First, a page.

Words and picture by Peter Papathanasiou
There’s a river that runs through the town where I was born, deep in a wooded valley in the mountains of northwestern Greece. It’s a town now but it was a village back then, some thirty years ago. I changed a lot in that time too, as you might imagine. I was adopted as a baby and raised on the other side of the world as an only child. It was a generation before I returned to my homeland from the convict colony. But the Sakoulevas River remained just as it was, a snaking waterway, dividing Florina in two.
I never saw the river then, as a baby. Or if I did, I can’t remember it. My eyes were just slits, my brain still forming. Now I sat reunited with my two older brothers at a small riverside café. I watched them drink espressos like shots and smoke their bodyweights in tar. I scratched away on a notepad as I sipped mountain tea – sideritis – literally translated as ‘he who has the iron’. It was served with honey and lemon. Middle brother Georgios called it ‘shepherd’s tea’ because shepherds prepared it while herding their flocks on the steep hillsides.
‘Our mother made the best shepherd’s tea,’ he sighed. ‘I can’t drink anyone else’s now.’
I winced at the spear of pain in my chest.
My biological parents died before I could meet them. I cried when I visited their graves, with sadness, regret. I pushed the tea aside and ordered a locally-sourced mineral water – xino nero (‘sour water’).
Meeting my brothers was surreal. We stared at each other for a very long time, reading each other’s features. I had Georgios’s chin and Vasilios’s eyes. Mannerisms came later. Georgios laughed like me. Vasilios touched his nose when anxious. As we sat, they introduced me to every acquaintance that approached our crowded little café table as their long-lost brother from Australia. I was met warmly, as if long-awaited and much-anticipated.
I had walked down to the river from my family’s sugarcubed house on a hill. A pleasant ten minutes through tight winding streets, beneath balconies where women beat rugs with large paddles. My brothers drove their car. No walking for them. Walking is for peasants, they told me. So was sitting by the river. But I had insisted, even though their preference was for a new café in the plateia with black marble interiors and girls and thumping techno beats. Out here, the only music was the river. The melody was the gentle babble of pure mountain water over stones. The vocals were the occasional honk from a grand white goose or quack from a plump grey duck. Love padlocks sat fastened to the many small footbridges that crossed the river. Couples kissed and took photos.
‘So why did Papou end up building a house here and not on an island?’
I asked my brothers a question stemming from years of disappointment. The expectant look in people’s eyes at dinner parties when they asked me which idyllic Greek island my family was from. The let down when I answered that they weren’t from any.
‘The islands back then weren’t like they are now,’ Georgios replied. ‘They were full of mosquitos and disease. People were exiled onto islands. That’s why all the refugees from Asia Minor settled here, in the newly-won lands of the north.’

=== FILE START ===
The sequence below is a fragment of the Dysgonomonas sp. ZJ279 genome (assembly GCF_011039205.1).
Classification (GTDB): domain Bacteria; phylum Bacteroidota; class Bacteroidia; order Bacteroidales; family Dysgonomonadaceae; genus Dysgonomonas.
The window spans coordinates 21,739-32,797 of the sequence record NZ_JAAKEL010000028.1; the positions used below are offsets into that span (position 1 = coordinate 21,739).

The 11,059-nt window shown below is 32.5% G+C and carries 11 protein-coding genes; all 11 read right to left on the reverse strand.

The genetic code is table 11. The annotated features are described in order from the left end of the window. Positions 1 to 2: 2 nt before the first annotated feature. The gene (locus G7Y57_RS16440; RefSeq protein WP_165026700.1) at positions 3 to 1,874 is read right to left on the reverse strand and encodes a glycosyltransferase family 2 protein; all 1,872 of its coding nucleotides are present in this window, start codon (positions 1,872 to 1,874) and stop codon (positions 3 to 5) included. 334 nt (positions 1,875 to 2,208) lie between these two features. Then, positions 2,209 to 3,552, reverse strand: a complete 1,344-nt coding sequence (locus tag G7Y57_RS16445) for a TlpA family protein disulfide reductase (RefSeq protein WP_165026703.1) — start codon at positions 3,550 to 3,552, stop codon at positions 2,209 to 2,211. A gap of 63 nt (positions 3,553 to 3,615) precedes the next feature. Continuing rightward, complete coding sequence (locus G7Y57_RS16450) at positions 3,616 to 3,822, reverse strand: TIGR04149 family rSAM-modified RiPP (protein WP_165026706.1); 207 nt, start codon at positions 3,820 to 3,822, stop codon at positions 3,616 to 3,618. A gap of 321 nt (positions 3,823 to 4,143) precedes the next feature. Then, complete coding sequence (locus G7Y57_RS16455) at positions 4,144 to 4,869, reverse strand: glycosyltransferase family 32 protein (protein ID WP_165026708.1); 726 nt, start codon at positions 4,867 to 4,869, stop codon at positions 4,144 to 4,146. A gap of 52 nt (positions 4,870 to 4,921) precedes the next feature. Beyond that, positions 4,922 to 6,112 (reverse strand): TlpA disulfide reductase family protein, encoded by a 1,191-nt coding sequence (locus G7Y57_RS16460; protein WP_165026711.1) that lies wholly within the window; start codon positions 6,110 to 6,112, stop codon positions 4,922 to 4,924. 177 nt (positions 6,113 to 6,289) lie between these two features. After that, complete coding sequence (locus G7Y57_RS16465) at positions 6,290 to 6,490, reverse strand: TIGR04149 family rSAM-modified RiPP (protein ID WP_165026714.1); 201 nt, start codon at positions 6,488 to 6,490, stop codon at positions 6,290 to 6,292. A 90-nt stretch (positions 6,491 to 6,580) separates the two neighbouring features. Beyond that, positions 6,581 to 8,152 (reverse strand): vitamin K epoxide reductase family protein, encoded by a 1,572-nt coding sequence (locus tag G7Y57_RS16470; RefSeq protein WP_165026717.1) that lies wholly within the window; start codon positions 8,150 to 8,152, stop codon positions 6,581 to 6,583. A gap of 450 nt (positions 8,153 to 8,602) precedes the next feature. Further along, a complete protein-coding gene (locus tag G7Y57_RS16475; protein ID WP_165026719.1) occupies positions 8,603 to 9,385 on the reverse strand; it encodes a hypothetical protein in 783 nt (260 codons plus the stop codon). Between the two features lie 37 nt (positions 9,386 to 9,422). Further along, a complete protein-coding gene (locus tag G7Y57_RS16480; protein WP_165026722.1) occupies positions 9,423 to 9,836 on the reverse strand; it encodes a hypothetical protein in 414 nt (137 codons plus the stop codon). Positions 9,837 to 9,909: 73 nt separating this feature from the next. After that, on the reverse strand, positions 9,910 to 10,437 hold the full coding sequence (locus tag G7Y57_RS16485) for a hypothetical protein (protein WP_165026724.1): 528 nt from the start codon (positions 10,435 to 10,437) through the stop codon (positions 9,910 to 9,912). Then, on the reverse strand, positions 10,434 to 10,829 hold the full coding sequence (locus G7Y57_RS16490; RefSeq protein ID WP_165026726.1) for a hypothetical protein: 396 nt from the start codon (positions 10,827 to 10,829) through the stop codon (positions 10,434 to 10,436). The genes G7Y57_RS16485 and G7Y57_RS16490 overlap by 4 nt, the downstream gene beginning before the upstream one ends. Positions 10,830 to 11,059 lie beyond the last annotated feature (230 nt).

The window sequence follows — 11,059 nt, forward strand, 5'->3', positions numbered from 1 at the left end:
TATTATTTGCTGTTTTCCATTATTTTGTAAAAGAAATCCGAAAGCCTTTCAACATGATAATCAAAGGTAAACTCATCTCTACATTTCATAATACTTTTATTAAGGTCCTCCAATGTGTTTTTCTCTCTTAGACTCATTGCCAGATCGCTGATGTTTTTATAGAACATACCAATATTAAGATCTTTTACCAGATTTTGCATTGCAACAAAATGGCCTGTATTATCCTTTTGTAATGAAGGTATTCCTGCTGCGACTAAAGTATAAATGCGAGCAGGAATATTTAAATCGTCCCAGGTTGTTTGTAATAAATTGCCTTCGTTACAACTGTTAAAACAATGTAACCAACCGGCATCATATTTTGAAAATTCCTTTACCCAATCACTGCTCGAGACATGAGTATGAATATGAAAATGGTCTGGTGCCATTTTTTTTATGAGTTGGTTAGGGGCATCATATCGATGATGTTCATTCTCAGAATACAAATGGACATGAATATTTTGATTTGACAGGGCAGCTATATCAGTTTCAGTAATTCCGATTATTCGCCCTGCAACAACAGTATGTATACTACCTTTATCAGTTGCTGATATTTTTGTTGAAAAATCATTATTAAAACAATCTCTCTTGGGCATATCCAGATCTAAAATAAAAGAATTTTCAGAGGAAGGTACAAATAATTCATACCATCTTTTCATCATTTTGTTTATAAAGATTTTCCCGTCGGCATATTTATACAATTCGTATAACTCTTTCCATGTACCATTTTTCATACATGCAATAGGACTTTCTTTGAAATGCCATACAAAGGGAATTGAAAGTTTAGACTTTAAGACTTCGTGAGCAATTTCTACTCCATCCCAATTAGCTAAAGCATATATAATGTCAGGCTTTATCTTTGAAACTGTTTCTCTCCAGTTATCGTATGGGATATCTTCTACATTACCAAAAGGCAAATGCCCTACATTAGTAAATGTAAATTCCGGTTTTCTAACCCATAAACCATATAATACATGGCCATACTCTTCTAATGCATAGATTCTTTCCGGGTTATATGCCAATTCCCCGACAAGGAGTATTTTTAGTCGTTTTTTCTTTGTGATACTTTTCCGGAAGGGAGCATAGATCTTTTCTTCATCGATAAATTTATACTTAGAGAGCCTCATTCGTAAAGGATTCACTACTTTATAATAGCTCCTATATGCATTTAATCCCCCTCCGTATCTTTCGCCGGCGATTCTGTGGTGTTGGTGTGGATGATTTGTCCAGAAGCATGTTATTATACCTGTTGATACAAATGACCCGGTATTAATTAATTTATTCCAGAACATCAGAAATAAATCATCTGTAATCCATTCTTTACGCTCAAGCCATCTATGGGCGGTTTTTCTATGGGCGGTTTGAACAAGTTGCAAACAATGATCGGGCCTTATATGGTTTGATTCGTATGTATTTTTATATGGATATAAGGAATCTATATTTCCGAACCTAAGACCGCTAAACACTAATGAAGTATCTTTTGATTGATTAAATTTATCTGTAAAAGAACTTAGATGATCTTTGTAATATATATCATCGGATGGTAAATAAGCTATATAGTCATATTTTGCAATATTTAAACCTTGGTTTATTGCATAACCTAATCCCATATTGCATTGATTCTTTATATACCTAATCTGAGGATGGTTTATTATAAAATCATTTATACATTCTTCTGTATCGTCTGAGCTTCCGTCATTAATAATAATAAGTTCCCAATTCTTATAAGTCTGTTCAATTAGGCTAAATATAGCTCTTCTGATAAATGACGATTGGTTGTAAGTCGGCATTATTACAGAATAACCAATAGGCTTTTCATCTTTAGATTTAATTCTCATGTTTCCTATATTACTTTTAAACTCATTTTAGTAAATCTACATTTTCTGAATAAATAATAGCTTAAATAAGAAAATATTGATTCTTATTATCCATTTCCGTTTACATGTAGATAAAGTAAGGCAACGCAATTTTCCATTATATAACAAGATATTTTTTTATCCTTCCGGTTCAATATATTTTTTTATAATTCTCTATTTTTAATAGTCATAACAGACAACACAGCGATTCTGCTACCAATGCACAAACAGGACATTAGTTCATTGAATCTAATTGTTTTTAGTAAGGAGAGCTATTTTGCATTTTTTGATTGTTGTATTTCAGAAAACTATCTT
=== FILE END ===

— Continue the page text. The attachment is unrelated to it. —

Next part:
He was referring to the population exchange between Greece and Turkey. Florina was only annexed by Greek troops a decade earlier, during the First Balkan War of 1912. Our grandparents weren’t here then. They arrived in 1923 as Orthodox Christians expelled from the Cappadocia region of Turkish Anatolia, all because they secretly worshipped a cross and not a crescent. Our Papou saw the native Greeks tearing down minarets the day he arrived in Florina. He could barely hold down his bread ration for hunger. When he laid the house’s cornerstone, he cut the throat of a cock and let the blood spill on all four corners, starting with the eastern corner first. He dug the foundations with a shovel; the blade brought up pieces of bone, white and smooth. The bones of Jews, apparently. Using soil he carried from Cappadocia, Papou planted three orange trees in the front yard from seeds he found on the road. The trees still stood, as proudly as the stone house. Surrounding houses had since been demolished, tall blocks of flats erected in their place.
‘Papou used to wash in the river,’ Vasilios added. Being the eldest, he was named after our grandfather. ‘At least, he did when it wasn’t completely mud.’
The river was at its best after rain, flowing strong and full; the town’s healthy pulse. At the height of summer, it shrunk to a trickle, as lush green grasses sprouted and took the river’s place beneath weeping willows. In the depths of winter, the stormwater outfalls were snapshots, each a frozen waterfall in time.
A stray calico cat appeared from beside the river and slowly pattered up to our table. It was stringy and underweight, but its eyes were clear. It sniffed warily at our feet before it finally plucked up the courage to leap into my lap. I patted it, watched it curl and extend its front paws in pleasure, heard it purr, felt its warmth as it sat. Georgios looked at the cat with contempt – and at me – and calmly lit another cigarette.
‘It’ll be winter soon,’ he said, exhaling a stream of white smoke. ‘Up here in the mountains, the only animal you want to be during winter is a hibernating bear.’